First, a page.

You may notice (in part one) that Tony Padilla makes mention of a “prime hunter” called Harvey Dubner.
Prior to publishing, I sent an email to Harvey because I wanted to include a picture of him in the video.
I received a reply… but unfortunately it arrived just after publication. The message came from Harvey’s son, Bob.
In a lovely email, Bob explained his father is now 90 years old.
He explained Harvey is in “pretty good” health, although suffering some memory problems and no longer does mathematics.
Bob, who was also instrumental in the prime number work, explained:
“I am, indeed, the designer of the “massive computer” we “built in the garage” – it actually was a series of software packages and special arithmetic hardware that I designed over the years between about 1981 and 2000. They mostly sat next to the couch in the family room; Dad liked to have the TV on when he did mathematical research.
It was around the year 2000, when FFT routines running on 400MHz and faster PCs overtook the hardware I had designed, that we gave up trying to improve my hardware. By the year 2005, I had incorporated the GMP software package and the magically tweaked routines written by George Woltman (of the GIMPS project) into our software. (I’m a pretty good programmer, but some of the people on the GMP project and Mr. Woltman are magicians. And my long-time engineering motto has been, “We steal only the finest.”)
We had a great run with the stuff I built; I believe that at our personal peak we had found about three-quarters of all the known prime numbers with more than 1,000 digits. But by the early 2000s, not only were general-purpose computers faster than my hardware (which ten years earlier had given us supercomputer capability) but also lots of people started using publicly available software to search for big primes, purely for bragging rights. So my father switched to looking for numbers he found interesting. Many packages are optimized around calculating the primality of number of the form k * 2^N. When k is one, you have the Mersenne primes, of course; but the calculations can run fast even for other values of k. But my hardware and software was general purpose, so he looked for numbers that were interesting in base 10 – for example, the palindromic primes, of which the Belphegor Primes are a subset. That was just for fun; he did a bunch of serious work in Sophie Germain Primes and Carmichael numbers. But it was always fun searching for big primes of various kinds.”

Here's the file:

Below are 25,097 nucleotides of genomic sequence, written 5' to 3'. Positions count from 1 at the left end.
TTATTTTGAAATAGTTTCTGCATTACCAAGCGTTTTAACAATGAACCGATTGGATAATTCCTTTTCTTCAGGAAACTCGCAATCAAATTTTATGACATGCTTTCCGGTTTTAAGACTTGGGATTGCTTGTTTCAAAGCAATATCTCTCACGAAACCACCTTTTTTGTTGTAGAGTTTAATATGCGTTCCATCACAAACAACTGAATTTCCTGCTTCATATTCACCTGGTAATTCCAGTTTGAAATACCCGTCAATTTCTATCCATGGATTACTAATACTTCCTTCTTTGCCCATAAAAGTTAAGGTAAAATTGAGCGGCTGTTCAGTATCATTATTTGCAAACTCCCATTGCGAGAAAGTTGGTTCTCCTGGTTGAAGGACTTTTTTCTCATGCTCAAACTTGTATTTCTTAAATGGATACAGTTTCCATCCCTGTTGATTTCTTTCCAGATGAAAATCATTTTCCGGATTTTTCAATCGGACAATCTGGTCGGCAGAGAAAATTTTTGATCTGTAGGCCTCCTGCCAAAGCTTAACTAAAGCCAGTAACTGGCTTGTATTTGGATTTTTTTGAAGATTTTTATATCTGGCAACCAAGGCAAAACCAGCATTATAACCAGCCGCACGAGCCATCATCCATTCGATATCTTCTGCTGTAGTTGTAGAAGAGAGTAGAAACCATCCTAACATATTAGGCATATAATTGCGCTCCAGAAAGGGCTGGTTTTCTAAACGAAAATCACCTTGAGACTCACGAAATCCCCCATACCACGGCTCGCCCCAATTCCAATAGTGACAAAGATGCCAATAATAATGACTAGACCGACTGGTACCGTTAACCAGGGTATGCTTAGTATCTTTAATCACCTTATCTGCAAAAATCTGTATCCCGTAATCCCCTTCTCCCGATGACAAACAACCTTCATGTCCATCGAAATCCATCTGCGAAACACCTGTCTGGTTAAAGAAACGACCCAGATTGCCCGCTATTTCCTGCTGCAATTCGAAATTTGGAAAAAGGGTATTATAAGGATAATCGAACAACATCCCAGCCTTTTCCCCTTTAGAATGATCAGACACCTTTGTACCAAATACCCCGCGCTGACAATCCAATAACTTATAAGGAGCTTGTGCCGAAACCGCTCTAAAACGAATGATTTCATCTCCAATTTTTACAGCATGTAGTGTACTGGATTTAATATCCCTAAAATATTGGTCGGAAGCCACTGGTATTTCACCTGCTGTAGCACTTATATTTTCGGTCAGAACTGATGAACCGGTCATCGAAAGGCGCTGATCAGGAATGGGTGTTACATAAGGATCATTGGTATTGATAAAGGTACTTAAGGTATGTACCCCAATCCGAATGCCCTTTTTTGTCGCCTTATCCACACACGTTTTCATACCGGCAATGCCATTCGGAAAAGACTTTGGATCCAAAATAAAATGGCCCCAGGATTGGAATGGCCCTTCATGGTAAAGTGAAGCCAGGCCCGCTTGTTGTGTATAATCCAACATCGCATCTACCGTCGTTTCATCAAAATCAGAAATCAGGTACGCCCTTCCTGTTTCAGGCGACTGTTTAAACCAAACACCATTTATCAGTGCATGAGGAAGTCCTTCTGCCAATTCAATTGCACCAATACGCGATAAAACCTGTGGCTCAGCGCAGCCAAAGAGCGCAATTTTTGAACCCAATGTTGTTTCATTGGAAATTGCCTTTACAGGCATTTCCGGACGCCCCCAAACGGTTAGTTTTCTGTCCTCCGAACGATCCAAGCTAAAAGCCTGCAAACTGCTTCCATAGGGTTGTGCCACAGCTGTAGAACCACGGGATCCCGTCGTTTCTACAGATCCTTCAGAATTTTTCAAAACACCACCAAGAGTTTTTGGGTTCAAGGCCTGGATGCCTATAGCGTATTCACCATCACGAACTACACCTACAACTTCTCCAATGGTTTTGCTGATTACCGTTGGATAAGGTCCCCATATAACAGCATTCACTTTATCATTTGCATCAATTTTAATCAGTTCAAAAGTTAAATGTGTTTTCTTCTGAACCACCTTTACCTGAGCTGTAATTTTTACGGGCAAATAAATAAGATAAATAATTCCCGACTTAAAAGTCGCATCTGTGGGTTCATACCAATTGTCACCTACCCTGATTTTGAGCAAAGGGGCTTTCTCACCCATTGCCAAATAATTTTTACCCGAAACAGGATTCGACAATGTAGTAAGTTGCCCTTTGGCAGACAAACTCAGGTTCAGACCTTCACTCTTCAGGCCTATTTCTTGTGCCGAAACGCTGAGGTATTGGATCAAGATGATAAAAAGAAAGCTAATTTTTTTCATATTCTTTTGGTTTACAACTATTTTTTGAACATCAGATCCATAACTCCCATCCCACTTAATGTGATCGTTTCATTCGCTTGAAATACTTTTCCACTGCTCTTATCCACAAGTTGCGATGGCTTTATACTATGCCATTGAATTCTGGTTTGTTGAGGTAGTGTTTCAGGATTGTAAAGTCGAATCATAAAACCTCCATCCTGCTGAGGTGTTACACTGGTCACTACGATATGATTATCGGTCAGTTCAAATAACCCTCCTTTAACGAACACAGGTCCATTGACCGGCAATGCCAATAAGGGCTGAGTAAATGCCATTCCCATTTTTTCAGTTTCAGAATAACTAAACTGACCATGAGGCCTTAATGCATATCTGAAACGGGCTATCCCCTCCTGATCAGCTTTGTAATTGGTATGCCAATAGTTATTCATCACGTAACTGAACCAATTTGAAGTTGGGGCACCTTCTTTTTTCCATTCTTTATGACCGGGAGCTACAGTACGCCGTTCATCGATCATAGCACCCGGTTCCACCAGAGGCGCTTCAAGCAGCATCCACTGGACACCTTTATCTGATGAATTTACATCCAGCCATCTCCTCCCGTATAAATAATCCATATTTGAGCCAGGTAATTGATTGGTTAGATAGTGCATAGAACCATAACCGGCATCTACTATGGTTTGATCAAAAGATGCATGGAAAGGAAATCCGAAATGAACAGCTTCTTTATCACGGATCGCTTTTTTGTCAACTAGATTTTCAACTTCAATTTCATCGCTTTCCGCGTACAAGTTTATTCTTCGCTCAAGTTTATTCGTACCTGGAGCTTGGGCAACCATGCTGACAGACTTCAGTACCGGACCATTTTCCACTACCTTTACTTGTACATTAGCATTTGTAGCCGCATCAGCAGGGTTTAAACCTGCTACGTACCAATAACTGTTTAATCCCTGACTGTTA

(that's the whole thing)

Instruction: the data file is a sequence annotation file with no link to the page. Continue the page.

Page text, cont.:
Bob included a picture of Harvey, adding:
“He remembers that he used to do a lot of math, but he can’t remember the math at all.
He likes being reminded about it, though, and so I happily send along this picture, which I shot about a year ago.
Coincidentally, a friend just today pointed me at https://youtu.be/zk_Q9y_LNzg, which is, I believe, the episode in question, so I am probably too late with the picture. But I figured I’d send it along anyway.
Thanks so much for your interest. If you decide to edit in my dad’s picture, please let me know. It would make him happy to see his image mentioned along with his work that way.”
So here’s the picture of Harvey - our thanks to him and to Bob.